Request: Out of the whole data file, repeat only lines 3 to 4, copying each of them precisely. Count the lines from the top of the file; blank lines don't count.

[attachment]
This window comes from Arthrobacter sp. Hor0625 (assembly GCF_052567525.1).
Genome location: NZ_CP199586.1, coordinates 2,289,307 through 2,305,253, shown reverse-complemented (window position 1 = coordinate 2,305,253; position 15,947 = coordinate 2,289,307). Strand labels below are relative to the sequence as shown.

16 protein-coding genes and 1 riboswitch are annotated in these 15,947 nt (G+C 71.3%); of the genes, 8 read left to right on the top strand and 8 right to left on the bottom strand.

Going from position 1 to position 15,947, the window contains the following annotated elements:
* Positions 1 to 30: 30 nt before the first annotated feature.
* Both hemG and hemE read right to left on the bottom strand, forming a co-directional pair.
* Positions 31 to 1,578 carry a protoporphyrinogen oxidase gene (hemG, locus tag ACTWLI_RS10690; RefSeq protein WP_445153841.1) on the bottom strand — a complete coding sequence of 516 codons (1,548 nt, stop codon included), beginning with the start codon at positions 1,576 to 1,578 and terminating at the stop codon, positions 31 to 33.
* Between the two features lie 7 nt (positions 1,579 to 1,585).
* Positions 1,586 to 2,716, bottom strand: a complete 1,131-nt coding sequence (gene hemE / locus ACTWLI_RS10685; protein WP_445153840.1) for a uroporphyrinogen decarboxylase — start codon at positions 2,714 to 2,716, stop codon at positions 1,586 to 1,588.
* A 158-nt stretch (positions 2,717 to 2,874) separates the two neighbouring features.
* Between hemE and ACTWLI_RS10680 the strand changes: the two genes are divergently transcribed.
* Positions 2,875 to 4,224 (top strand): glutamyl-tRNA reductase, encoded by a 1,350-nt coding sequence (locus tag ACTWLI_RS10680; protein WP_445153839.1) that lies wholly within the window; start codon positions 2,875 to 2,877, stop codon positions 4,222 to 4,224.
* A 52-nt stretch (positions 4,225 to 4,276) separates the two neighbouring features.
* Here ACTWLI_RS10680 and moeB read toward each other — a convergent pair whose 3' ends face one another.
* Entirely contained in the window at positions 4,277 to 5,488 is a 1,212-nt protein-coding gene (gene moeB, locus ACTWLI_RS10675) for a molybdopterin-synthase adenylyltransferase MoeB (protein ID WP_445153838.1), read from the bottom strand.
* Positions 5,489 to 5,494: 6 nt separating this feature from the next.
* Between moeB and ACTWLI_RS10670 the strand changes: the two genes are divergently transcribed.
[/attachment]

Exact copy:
16 protein-coding genes and 1 riboswitch are annotated in these 15,947 nt (G+C 71.3%); of the genes, 8 read left to right on the top strand and 8 right to left on the bottom strand.

Going from position 1 to position 15,947, the window contains the following annotated elements: